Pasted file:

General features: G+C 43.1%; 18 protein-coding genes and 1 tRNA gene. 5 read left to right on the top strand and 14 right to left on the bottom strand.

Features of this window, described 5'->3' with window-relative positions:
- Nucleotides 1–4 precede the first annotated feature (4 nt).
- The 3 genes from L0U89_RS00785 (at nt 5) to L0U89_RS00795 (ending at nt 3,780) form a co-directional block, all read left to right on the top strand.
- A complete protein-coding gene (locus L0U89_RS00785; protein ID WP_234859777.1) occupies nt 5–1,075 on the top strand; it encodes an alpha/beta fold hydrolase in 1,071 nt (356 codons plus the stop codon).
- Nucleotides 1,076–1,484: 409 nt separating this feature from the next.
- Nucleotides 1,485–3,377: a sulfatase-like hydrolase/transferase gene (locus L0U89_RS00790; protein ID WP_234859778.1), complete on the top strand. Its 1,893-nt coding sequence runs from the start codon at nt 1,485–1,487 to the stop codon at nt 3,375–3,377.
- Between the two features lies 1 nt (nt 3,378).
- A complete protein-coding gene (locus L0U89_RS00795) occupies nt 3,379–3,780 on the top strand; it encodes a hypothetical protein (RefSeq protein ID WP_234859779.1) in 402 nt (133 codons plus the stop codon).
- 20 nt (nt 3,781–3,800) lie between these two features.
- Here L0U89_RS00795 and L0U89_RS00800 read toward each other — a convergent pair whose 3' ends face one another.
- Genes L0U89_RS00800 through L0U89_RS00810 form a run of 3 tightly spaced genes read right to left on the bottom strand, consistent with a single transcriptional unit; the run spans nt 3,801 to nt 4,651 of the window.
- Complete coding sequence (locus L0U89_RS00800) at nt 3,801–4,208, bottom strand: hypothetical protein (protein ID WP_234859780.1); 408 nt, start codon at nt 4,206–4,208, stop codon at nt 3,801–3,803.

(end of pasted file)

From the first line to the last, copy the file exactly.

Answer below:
General features: G+C 43.1%; 18 protein-coding genes and 1 tRNA gene. 5 read left to right on the top strand and 14 right to left on the bottom strand.

Features of this window, described 5'->3' with window-relative positions:
- Nucleotides 1–4 precede the first annotated feature (4 nt).
- The 3 genes from L0U89_RS00785 (at nt 5) to L0U89_RS00795 (ending at nt 3,780) form a co-directional block, all read left to right on the top strand.
- A complete protein-coding gene (locus L0U89_RS00785; protein ID WP_234859777.1) occupies nt 5–1,075 on the top strand; it encodes an alpha/beta fold hydrolase in 1,071 nt (356 codons plus the stop codon).
- Nucleotides 1,076–1,484: 409 nt separating this feature from the next.
- Nucleotides 1,485–3,377: a sulfatase-like hydrolase/transferase gene (locus L0U89_RS00790; protein ID WP_234859778.1), complete on the top strand. Its 1,893-nt coding sequence runs from the start codon at nt 1,485–1,487 to the stop codon at nt 3,375–3,377.
- Between the two features lies 1 nt (nt 3,378).
- A complete protein-coding gene (locus L0U89_RS00795) occupies nt 3,379–3,780 on the top strand; it encodes a hypothetical protein (RefSeq protein ID WP_234859779.1) in 402 nt (133 codons plus the stop codon).
- 20 nt (nt 3,781–3,800) lie between these two features.
- Here L0U89_RS00795 and L0U89_RS00800 read toward each other — a convergent pair whose 3' ends face one another.
- Genes L0U89_RS00800 through L0U89_RS00810 form a run of 3 tightly spaced genes read right to left on the bottom strand, consistent with a single transcriptional unit; the run spans nt 3,801 to nt 4,651 of the window.
- Complete coding sequence (locus L0U89_RS00800) at nt 3,801–4,208, bottom strand: hypothetical protein (protein ID WP_234859780.1); 408 nt, start codon at nt 4,206–4,208, stop codon at nt 3,801–3,803.